Images of some of the world’s “bad boy” leaders in terms of press freedom were paraded as examples not to follow, as the organisation Reporters Without Borders (RSF) unveiled its latest World Press Freedom Index.
It concludes that while some of the best-known blackspots are bumping along the bottom, it’s the rise of authoritarian strongmen in western democracies that is causing particular concern.
“RSF’s latest World Press Freedom Index highlights the danger of a tipping point in the state of media freedom, especially in leading democratic countries,” it says.
The US falls from 41st to 43rd position, while the United Kingdom also falls two places from 38th to 40th. In both cases RSF cites the “obsession with surveillance and violations of the right to the confidentiality of sources”.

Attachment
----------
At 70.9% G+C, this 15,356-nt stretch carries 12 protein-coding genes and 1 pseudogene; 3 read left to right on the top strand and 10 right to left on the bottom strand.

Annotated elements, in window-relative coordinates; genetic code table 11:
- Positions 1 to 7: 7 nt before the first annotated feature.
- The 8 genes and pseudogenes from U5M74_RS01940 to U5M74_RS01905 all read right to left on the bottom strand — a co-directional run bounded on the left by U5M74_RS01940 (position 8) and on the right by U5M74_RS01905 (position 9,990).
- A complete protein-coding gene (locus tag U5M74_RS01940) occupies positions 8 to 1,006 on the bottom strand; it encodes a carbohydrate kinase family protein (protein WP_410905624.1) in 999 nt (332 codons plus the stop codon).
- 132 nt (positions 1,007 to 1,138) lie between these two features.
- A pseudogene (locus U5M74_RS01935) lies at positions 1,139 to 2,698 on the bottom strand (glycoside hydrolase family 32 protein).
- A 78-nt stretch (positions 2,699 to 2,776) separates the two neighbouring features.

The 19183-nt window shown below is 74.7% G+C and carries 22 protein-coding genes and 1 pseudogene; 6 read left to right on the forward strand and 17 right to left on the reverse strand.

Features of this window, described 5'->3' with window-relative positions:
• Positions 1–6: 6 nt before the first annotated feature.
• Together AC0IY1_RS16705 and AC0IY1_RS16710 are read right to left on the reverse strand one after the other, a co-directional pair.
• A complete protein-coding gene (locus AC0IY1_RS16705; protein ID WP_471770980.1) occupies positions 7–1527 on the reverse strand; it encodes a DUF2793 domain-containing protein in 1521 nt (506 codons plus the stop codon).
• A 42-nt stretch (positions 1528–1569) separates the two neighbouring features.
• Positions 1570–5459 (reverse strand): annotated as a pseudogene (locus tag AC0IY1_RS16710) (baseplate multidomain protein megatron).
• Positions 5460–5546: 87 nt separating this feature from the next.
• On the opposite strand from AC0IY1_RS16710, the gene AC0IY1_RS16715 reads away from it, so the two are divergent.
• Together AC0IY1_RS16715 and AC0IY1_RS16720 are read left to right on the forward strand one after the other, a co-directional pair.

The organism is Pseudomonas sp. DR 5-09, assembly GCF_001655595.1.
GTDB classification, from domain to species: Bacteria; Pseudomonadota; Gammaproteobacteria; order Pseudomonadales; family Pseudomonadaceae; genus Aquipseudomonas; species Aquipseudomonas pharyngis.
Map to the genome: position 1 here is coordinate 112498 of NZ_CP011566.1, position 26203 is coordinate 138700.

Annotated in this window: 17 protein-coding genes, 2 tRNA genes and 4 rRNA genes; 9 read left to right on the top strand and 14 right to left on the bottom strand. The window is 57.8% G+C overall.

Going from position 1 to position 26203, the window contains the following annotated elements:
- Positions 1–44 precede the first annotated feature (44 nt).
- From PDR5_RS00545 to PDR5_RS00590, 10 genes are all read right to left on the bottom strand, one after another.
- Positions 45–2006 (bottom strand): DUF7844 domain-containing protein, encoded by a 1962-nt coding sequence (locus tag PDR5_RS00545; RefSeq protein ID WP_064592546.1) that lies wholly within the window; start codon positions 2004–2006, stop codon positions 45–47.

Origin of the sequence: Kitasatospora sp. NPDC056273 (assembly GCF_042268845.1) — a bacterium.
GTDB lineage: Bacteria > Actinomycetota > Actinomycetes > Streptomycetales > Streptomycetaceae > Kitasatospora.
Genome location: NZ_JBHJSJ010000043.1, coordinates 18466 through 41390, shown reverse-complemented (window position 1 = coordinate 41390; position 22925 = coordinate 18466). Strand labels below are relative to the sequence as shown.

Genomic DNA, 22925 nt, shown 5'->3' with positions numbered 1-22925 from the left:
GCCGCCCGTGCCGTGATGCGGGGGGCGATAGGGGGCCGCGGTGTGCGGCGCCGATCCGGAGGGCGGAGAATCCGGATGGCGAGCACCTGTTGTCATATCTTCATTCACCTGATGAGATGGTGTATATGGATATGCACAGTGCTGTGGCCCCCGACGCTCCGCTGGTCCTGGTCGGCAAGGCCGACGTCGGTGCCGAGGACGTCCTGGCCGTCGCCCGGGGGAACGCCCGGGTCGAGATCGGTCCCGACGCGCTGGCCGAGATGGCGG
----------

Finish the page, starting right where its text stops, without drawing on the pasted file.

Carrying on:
The RSF report says Donald Trump’s election and the Brexit campaign in the UK were marked by “high-profile media bashing and a toxic anti-media discourse that drove the world into a new era of post-truth, disinformation and fake news”.
Turkey, it says – down from 151st to 155th position after its failed coup – “swung over into the authoritarian regime camp and now distinguishes itself as the world’s biggest prison for media professionals”.
Within the EU Viktor Orban’s Hungary has fallen four places, to 71st. In Poland (down seven places to 54th) under Jaroslaw Kaczynski, the government has turned TV and radio into propaganda tools and tried to throttle independent newspapers that were opposed to its reforms, the report says.
Near the bottom of the scale, China and Vietnam are described as the globe’s “biggest prisons for journalists and bloggers”. While leapfrogging Eritrea into bottom place, the report says North Korea “continues to keep its population in ignorance and terror”.